The impacts of artificial light on marine turtles

Mazor T., Levin N., Possingham H. P., Levy Y., Rocchini D., Richardson A. J. & Kark S. (2013) Can satellite-based night lights be used for conservation? The case of nesting sea turtles in the Mediterranean. Biological Conservation 159, 63-72.

Aim: 
To examine the influence of night time lighting on sea turtle nesting distribution over a 19 year period using satellite imagery obtained at two different spatial resolutions
Type of Study: 
Remote sensing
Key Results: 
The total number of turtle nests and occupancy (presence/absence) was lower in areas with night lighting, particularly in areas where light was brightest. There were more nests and occupancy was higher in darker sections of the coastline. Satellite imagery at higher resolution was slightly better at detecting a difference; however the lower resolution imagery still detected an effect of light on nesting behaviour. In addition to light, human population density and infrastructure negatively influenced turtle nesting and occupancy, but the presence of cliffs had a positive influence.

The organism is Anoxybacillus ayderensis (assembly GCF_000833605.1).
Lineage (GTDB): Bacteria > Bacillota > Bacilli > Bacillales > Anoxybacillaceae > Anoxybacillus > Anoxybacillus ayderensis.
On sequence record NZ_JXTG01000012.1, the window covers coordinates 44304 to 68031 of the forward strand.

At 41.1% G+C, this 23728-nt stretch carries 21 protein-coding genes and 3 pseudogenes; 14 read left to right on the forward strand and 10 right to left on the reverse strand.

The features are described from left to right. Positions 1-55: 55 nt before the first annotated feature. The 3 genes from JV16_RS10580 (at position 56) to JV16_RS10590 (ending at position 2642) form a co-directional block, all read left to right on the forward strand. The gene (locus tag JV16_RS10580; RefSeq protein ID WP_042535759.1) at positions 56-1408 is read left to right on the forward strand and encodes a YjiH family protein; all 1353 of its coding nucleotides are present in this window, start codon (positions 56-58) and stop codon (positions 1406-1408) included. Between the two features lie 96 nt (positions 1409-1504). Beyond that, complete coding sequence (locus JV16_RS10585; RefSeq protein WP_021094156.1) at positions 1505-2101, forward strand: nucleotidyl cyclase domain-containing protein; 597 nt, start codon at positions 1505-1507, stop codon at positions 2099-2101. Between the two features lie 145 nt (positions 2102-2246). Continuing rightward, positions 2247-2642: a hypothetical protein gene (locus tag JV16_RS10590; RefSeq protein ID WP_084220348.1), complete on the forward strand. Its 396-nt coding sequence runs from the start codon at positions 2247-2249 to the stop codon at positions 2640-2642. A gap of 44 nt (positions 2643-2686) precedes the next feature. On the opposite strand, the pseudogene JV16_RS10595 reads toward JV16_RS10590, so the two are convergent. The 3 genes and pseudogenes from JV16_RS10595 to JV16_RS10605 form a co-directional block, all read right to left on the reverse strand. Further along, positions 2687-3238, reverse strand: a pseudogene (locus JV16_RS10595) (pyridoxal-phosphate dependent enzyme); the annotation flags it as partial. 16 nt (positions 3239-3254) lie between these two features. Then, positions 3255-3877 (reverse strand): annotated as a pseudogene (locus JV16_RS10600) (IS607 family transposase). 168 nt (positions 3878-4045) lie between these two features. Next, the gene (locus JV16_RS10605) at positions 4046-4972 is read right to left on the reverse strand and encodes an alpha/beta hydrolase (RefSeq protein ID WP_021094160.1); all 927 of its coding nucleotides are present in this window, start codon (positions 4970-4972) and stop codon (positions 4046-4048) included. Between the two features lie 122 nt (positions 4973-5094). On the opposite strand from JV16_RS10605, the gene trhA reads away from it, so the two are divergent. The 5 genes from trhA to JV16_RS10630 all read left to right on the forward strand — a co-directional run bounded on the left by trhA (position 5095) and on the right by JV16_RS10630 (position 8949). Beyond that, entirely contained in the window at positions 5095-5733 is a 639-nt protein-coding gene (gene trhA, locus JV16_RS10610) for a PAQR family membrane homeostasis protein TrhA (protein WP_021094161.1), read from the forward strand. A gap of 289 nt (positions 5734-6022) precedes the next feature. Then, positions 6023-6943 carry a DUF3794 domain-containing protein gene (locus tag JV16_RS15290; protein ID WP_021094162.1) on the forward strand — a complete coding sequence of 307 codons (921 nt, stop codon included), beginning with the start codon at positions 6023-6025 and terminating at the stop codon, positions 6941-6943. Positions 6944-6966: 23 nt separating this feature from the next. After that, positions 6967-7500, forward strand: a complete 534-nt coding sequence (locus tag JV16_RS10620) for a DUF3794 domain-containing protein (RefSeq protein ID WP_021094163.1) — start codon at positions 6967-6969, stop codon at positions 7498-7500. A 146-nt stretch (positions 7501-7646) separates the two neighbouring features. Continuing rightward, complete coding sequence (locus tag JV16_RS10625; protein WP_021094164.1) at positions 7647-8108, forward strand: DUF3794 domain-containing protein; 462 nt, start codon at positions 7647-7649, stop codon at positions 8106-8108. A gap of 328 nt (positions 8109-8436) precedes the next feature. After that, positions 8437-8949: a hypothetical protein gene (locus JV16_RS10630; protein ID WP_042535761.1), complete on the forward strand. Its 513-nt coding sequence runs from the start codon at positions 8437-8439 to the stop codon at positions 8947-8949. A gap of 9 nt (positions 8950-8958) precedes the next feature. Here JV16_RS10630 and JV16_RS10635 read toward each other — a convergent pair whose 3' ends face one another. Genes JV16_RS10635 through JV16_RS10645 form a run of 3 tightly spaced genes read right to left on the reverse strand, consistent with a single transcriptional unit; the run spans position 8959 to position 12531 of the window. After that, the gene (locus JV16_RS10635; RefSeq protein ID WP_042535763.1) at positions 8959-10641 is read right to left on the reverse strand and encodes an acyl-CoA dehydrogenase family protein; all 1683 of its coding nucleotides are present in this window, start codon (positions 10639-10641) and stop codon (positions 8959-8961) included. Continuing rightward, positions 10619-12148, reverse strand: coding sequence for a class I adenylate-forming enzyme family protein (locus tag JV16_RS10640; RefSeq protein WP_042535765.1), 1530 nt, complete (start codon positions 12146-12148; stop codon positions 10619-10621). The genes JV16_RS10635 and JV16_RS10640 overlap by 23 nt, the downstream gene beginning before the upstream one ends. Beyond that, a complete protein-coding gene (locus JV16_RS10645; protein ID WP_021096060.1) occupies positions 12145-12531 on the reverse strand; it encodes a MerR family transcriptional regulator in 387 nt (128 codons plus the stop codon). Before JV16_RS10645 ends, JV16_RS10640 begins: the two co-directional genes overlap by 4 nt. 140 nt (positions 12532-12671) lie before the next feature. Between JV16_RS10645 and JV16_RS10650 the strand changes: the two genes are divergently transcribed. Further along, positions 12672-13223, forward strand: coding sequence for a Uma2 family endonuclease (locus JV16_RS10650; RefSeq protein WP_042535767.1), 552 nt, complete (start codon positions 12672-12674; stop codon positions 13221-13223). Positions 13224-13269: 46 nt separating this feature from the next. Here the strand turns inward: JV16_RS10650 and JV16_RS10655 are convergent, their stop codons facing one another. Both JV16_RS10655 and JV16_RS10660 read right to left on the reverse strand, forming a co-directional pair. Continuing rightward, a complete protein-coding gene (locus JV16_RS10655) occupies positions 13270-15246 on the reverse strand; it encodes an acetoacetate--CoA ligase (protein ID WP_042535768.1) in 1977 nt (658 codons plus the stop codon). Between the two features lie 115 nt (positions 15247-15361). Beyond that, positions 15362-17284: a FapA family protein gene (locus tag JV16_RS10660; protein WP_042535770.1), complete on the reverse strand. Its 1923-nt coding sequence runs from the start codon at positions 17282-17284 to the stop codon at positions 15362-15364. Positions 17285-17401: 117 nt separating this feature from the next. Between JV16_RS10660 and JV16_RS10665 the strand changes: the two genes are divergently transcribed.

Response: 
Remote sensing techniques canassist with conservation planning and management as it allows broad scale patterns to be identified at large spatial scales.
Reviewer: 
Phillipa Wilson
Ecosystem: 
Coastline, eastern Mediterranean, Israel
Full Reference: 
Mazor T., Levin N., Possingham H. P., Levy Y., Rocchini D., Richardson A. J. & Kark S. (2013) Can satellite-based night lights be used for conservation? The case of nesting sea turtles in the Mediterranean. Biological Conservation 159, 63-72.